Review:

"Gazzaniga stands as a giant among neuroscientists, for both the quality of his research and his ability to communicate it to a general public with infectious enthusiasm." Robert Bazell, Chief Science Correspondent, NBC News

Synopsis:

The father of cognitive neuroscience and author of Human offers a provocative argument against the common belief that our lives are wholly determined by physical processes and we are therefore not responsible for our actions

A powerful orthodoxy in the study of the brain has taken hold in recent years: Since physical laws govern the physical world and our own brains are part of that world, physical laws therefore govern our behavior and even our conscious selves. Free will is meaningless, goes the mantra; we live in a “determined” world.

Not so, argues the renowned neuroscientist Michael S. Gazzaniga in this thoughtful, provocative book based on his Gifford Lectures——one of the foremost lecture series in the world dealing with religion, science, and philosophy. Who’s in Charge? proposes that the mind, which is somehow generated by the physical processes of the brain, “constrains” the brain just as cars are constrained by the traffic they create. Writing with what Steven Pinker has called “his trademark wit and lack of pretension,” Gazzaniga shows how determinism immeasurably weakens our views of human responsibility; it allows a murderer to argue, in effect, “It wasn’t me who did it——it was my brain.” Gazzaniga convincingly argues that even given the latest insights into the physical mechanisms of the mind, there is an undeniable human reality: We are responsible agents who should be held accountable for our actions, because responsibility is found in how people interact, not in brains.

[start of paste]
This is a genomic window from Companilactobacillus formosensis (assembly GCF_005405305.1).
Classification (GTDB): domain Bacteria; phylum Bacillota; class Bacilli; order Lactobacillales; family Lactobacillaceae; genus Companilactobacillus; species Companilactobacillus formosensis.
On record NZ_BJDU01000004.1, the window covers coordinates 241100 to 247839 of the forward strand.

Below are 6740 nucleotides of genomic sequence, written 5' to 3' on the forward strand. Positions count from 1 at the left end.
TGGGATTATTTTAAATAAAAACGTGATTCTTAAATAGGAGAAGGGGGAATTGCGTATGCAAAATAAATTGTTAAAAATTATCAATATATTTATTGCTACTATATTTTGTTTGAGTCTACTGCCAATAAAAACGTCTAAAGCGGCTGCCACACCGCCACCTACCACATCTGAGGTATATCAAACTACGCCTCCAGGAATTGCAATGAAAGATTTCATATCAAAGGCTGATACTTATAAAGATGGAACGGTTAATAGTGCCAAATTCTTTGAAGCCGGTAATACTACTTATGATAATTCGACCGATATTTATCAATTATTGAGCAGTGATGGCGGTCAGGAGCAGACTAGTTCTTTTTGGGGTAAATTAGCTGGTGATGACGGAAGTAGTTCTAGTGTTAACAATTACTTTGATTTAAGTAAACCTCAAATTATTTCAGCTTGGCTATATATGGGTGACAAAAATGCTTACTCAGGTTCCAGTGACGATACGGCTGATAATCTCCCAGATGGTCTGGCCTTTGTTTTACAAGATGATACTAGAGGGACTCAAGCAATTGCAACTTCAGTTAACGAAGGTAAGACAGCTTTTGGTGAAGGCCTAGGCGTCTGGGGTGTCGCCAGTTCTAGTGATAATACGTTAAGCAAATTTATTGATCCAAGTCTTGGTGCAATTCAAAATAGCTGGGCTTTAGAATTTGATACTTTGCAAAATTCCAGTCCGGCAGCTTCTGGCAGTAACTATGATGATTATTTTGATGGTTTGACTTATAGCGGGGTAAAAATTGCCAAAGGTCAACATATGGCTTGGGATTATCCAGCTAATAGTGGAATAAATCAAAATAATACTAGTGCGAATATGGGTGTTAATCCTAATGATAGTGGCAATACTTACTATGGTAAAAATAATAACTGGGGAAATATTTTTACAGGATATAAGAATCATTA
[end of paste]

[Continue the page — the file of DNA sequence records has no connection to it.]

An extraordinary book that ranges across neuroscience, psychology, ethics, and the law with a light touch but profound implications, Who’s in Charge? is a lasting contribution from one of the leading thinkers of our time.

About the Author

Michael S. Gazzaniga is the director of the SAGE Center for the Study of the Mind at the University of California, Santa Barbara. He is the president of the Cognitive Neuroscience Institute, the founding director of the MacArthur Foundation’s Law and Neuroscience Project, and a member of the American Academy of Arts & Sciences, the Institute of Medicine, and the National Academy of Sciences. He lives in California.

What Our Readers Are Saying

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Cog Sci 1951, January 31, 2013 (view all comments by Cog Sci 1951)